Data governance — defined as “the exercise of authority and control over the management of data assets” — is often perceived as boring and bureaucratic, and often gets bogged down in complexity. But it needs to be revitalized to ensure that organizations can rely on the data they’re using for data-driven decisions. That’s especially true in a digital economy where more decisions will be made by analytics, algorithms and artificial intelligence, without human intervention. (Bad data will produce bad decisions, P.D.Q.)
My latest IDC report, “Practices to Revitalize Data Governance,” ($$$$) examines how digital executives are taking a more pragmatic and strategic approach to data governance — to avoid getting bogged down. Savvy CIOs are revitalizing data governance with a streamlined approach that tells a more attractive story: Governance produces data the organization can trust.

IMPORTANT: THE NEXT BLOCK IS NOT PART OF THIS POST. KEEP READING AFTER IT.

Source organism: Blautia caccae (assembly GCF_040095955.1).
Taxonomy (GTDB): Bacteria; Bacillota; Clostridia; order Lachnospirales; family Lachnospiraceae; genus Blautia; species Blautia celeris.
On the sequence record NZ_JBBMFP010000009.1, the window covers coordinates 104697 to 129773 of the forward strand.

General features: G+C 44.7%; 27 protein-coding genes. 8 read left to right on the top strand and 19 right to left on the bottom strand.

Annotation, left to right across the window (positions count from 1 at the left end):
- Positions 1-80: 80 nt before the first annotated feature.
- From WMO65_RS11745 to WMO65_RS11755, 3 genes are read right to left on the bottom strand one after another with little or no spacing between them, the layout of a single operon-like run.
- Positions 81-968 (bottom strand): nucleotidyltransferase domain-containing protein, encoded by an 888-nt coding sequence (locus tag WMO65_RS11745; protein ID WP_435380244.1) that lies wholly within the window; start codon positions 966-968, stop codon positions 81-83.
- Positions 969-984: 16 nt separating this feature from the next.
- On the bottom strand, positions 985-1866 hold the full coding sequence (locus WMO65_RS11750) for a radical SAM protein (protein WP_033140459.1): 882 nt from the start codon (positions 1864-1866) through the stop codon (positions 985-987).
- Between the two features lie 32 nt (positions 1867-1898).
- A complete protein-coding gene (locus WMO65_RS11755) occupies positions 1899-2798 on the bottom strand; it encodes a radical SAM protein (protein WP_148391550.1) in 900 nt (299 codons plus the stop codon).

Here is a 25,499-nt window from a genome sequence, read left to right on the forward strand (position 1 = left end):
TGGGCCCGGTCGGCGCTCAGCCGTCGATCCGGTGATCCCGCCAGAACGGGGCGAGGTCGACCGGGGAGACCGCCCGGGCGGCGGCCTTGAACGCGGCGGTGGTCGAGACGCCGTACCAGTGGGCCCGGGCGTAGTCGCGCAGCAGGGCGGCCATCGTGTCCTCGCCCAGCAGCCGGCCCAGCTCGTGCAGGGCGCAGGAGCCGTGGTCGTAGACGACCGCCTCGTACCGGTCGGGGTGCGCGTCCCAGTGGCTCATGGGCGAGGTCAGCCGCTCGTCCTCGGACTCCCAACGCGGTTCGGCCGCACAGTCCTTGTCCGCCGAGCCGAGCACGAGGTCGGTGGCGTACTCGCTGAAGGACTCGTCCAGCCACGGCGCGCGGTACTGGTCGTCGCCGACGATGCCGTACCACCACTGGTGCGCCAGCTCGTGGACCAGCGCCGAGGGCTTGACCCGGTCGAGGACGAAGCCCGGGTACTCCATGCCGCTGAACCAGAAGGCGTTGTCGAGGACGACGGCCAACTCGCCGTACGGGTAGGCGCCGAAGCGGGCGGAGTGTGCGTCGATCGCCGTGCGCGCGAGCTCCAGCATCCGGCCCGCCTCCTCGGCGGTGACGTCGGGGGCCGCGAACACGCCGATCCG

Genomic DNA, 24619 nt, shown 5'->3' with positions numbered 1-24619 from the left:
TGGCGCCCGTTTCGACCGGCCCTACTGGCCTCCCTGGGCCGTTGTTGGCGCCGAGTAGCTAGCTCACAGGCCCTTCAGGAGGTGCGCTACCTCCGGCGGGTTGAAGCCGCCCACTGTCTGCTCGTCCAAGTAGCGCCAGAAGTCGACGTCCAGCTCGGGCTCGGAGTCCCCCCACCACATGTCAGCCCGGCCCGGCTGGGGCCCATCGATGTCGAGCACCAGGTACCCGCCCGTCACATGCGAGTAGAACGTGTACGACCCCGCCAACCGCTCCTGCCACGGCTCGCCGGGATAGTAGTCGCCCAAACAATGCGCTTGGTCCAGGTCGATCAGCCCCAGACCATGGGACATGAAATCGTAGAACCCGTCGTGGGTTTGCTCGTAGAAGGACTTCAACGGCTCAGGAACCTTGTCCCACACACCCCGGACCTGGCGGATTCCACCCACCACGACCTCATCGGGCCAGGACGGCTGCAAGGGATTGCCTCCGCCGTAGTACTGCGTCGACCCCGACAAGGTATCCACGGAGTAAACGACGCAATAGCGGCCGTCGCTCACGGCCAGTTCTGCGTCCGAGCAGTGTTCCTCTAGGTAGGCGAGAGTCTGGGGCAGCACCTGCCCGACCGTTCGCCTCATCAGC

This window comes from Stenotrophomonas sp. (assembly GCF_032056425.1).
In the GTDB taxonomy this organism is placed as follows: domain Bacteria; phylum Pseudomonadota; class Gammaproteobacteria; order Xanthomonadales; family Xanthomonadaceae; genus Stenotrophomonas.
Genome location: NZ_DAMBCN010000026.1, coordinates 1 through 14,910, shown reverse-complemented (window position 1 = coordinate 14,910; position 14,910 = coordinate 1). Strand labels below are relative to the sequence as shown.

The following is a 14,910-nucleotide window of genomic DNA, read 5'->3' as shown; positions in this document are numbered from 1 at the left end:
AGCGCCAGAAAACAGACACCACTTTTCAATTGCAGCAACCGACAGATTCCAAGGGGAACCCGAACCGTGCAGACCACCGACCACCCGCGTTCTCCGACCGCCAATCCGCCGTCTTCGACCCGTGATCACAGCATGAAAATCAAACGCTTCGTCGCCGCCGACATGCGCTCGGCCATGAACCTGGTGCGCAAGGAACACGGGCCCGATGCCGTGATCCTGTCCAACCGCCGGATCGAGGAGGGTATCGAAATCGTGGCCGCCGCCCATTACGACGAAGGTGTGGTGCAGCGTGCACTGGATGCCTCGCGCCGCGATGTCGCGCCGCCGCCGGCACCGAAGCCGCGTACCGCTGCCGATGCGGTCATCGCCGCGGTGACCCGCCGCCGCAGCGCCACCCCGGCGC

The report is based on interviews with Richard Williams, CIO at Celgene Corp.; Juan Gorricho, vice president of data and analytics at TSYS, a global payments services provider; and David Chou, chief information and digital officer at Children’s Mercy Hospital in Kansas City, Missouri.